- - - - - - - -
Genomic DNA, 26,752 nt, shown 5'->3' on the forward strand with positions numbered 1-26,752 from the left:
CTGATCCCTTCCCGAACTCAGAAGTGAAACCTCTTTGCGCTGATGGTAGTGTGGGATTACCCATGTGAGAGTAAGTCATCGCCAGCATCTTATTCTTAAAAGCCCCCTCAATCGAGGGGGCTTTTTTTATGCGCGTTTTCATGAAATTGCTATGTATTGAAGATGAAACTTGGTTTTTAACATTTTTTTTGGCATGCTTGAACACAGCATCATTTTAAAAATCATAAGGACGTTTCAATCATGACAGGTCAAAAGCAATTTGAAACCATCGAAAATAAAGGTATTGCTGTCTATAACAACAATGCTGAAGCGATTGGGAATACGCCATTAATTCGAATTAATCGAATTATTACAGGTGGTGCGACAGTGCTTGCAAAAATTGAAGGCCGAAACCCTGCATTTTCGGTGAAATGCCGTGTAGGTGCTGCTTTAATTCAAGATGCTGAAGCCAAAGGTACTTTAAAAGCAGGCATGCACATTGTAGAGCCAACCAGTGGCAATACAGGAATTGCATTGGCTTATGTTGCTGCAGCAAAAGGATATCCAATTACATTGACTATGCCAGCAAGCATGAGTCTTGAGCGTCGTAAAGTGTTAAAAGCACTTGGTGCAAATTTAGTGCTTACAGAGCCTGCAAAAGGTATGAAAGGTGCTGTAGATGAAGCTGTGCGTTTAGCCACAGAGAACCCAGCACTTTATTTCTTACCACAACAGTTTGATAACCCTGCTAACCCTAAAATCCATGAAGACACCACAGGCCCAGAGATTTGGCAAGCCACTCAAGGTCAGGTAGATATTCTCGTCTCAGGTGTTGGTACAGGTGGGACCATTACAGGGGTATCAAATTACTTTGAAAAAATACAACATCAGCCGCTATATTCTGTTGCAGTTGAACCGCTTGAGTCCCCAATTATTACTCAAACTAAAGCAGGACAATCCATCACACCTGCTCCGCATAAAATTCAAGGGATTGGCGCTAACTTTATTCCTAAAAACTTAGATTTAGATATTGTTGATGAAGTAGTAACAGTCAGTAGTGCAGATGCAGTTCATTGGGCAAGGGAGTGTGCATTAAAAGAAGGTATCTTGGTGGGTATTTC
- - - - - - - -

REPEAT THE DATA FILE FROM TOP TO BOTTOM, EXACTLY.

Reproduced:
Genomic DNA, 26,752 nt, shown 5'->3' on the forward strand with positions numbered 1-26,752 from the left:
CTGATCCCTTCCCGAACTCAGAAGTGAAACCTCTTTGCGCTGATGGTAGTGTGGGATTACCCATGTGAGAGTAAGTCATCGCCAGCATCTTATTCTTAAAAGCCCCCTCAATCGAGGGGGCTTTTTTTATGCGCGTTTTCATGAAATTGCTATGTATTGAAGATGAAACTTGGTTTTTAACATTTTTTTTGGCATGCTTGAACACAGCATCATTTTAAAAATCATAAGGACGTTTCAATCATGACAGGTCAAAAGCAATTTGAAACCATCGAAAATAAAGGTATTGCTGTCTATAACAACAATGCTGAAGCGATTGGGAATACGCCATTAATTCGAATTAATCGAATTATTACAGGTGGTGCGACAGTGCTTGCAAAAATTGAAGGCCGAAACCCTGCATTTTCGGTGAAATGCCGTGTAGGTGCTGCTTTAATTCAAGATGCTGAAGCCAAAGGTACTTTAAAAGCAGGCATGCACATTGTAGAGCCAACCAGTGGCAATACAGGAATTGCATTGGCTTATGTTGCTGCAGCAAAAGGATATCCAATTACATTGACTATGCCAGCAAGCATGAGTCTTGAGCGTCGTAAAGTGTTAAAAGCACTTGGTGCAAATTTAGTGCTTACAGAGCCTGCAAAAGGTATGAAAGGTGCTGTAGATGAAGCTGTGCGTTTAGCCACAGAGAACCCAGCACTTTATTTCTTACCACAACAGTTTGATAACCCTGCTAACCCTAAAATCCATGAAGACACCACAGGCCCAGAGATTTGGCAAGCCACTCAAGGTCAGGTAGATATTCTCGTCTCAGGTGTTGGTACAGGTGGGACCATTACAGGGGTATCAAATTACTTTGAAAAAATACAACATCAGCCGCTATATTCTGTTGCAGTTGAACCGCTTGAGTCCCCAATTATTACTCAAACTAAAGCAGGACAATCCATCACACCTGCTCCGCATAAAATTCAAGGGATTGGCGCTAACTTTATTCCTAAAAACTTAGATTTAGATATTGTTGATGAAGTAGTAACAGTCAGTAGTGCAGATGCAGTTCATTGGGCAAGGGAGTGTGCATTAAAAGAAGGTATCTTGGTGGGTATTTC